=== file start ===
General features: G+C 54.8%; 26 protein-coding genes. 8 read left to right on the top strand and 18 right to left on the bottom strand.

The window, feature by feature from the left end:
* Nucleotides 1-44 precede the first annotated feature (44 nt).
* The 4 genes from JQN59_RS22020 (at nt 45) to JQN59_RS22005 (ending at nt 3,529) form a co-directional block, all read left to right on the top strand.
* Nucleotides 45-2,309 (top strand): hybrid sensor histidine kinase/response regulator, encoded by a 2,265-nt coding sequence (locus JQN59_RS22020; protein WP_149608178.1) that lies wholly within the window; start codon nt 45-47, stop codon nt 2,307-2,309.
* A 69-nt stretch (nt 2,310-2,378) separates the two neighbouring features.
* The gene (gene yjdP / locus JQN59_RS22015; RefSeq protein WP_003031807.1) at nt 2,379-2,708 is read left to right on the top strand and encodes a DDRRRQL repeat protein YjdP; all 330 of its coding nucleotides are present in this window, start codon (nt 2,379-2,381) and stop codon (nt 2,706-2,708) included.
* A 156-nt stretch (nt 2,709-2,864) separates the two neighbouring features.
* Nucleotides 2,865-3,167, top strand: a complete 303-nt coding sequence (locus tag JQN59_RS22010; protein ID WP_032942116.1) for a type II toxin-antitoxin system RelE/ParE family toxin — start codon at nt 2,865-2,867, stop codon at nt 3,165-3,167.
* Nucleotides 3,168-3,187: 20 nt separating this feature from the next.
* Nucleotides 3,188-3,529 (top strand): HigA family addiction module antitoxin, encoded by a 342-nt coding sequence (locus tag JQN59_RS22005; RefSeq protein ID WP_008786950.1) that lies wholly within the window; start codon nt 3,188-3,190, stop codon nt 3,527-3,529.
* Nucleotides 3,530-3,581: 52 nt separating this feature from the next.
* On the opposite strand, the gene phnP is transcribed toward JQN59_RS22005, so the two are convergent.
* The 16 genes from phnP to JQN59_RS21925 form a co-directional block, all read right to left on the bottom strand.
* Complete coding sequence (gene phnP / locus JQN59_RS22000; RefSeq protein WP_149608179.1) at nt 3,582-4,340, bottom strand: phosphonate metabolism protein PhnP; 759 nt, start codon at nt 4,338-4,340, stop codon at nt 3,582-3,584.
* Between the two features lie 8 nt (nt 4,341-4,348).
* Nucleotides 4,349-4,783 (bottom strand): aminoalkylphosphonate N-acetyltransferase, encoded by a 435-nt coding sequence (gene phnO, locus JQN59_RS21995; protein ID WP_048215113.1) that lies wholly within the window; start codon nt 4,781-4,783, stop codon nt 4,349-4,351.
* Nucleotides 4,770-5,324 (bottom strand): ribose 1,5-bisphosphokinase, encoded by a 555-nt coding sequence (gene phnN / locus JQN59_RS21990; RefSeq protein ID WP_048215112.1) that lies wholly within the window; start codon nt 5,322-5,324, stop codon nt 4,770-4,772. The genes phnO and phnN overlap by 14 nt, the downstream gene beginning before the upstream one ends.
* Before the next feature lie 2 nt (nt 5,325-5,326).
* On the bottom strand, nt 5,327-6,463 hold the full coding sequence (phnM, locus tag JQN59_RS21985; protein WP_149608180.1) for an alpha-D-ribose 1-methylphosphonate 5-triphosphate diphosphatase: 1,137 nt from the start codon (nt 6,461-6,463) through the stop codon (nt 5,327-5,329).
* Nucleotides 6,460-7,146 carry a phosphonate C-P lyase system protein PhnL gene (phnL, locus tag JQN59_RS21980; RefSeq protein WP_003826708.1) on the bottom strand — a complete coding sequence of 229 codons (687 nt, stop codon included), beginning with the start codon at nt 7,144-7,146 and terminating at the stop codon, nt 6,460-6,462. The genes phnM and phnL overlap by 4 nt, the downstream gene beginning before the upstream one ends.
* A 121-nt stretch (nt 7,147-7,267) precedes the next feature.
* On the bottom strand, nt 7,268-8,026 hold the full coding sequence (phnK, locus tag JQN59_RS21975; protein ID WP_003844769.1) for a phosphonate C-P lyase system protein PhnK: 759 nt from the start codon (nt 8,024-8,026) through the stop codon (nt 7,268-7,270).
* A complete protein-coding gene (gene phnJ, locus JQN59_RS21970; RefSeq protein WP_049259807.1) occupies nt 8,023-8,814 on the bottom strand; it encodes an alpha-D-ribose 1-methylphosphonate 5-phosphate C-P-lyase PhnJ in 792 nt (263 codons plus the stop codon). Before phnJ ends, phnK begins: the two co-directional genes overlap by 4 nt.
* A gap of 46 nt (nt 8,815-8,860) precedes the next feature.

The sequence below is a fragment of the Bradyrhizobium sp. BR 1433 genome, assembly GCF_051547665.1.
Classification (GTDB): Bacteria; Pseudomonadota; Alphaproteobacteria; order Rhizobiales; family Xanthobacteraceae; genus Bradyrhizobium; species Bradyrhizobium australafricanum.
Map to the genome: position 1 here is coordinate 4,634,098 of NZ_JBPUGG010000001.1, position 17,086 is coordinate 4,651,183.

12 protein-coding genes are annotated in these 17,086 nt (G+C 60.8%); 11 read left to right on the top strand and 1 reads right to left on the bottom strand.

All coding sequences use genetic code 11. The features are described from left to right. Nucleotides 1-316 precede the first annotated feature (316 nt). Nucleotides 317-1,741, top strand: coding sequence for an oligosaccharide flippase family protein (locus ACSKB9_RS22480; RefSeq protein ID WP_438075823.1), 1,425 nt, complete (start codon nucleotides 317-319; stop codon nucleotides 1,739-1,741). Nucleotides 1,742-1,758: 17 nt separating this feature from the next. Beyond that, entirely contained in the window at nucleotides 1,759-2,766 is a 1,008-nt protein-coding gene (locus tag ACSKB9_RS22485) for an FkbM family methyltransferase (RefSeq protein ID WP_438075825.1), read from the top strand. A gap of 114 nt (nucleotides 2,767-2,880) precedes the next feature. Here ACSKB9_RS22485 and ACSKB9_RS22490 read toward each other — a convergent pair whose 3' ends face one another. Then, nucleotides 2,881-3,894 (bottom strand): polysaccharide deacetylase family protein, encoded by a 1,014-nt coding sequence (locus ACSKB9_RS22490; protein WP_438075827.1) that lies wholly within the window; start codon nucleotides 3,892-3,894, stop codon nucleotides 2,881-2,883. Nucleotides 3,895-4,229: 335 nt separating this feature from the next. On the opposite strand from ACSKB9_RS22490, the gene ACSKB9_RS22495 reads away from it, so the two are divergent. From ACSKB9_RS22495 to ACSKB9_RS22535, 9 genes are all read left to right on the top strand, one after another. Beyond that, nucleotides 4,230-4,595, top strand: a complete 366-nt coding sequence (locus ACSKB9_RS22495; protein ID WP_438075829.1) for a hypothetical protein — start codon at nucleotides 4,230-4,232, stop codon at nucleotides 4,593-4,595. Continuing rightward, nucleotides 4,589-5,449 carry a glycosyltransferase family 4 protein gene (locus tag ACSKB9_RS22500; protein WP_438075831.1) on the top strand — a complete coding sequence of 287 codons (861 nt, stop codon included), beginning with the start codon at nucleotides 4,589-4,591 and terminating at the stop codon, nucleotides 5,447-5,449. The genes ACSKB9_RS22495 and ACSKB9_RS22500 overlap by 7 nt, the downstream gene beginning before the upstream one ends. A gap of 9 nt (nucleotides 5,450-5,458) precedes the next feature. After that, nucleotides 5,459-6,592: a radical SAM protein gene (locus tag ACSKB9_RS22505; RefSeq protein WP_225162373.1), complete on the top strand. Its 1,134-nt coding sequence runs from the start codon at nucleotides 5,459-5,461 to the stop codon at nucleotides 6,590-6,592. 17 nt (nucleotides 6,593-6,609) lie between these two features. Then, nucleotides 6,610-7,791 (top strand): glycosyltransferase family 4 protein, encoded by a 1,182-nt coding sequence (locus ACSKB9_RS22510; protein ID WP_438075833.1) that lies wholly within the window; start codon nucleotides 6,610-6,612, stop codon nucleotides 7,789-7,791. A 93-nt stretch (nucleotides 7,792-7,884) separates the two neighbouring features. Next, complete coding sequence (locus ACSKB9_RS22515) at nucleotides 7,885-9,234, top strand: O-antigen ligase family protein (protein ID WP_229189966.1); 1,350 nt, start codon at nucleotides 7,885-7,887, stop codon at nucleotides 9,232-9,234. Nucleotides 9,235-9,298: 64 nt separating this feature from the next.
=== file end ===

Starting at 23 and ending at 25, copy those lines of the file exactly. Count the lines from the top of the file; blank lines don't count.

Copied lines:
* On the bottom strand, nt 7,268-8,026 hold the full coding sequence (phnK, locus tag JQN59_RS21975; protein ID WP_003844769.1) for a phosphonate C-P lyase system protein PhnK: 759 nt from the start codon (nt 8,024-8,026) through the stop codon (nt 7,268-7,270).
* A complete protein-coding gene (gene phnJ, locus JQN59_RS21970; RefSeq protein WP_049259807.1) occupies nt 8,023-8,814 on the bottom strand; it encodes an alpha-D-ribose 1-methylphosphonate 5-phosphate C-P-lyase PhnJ in 792 nt (263 codons plus the stop codon). Before phnJ ends, phnK begins: the two co-directional genes overlap by 4 nt.
* A gap of 46 nt (nt 8,815-8,860) precedes the next feature.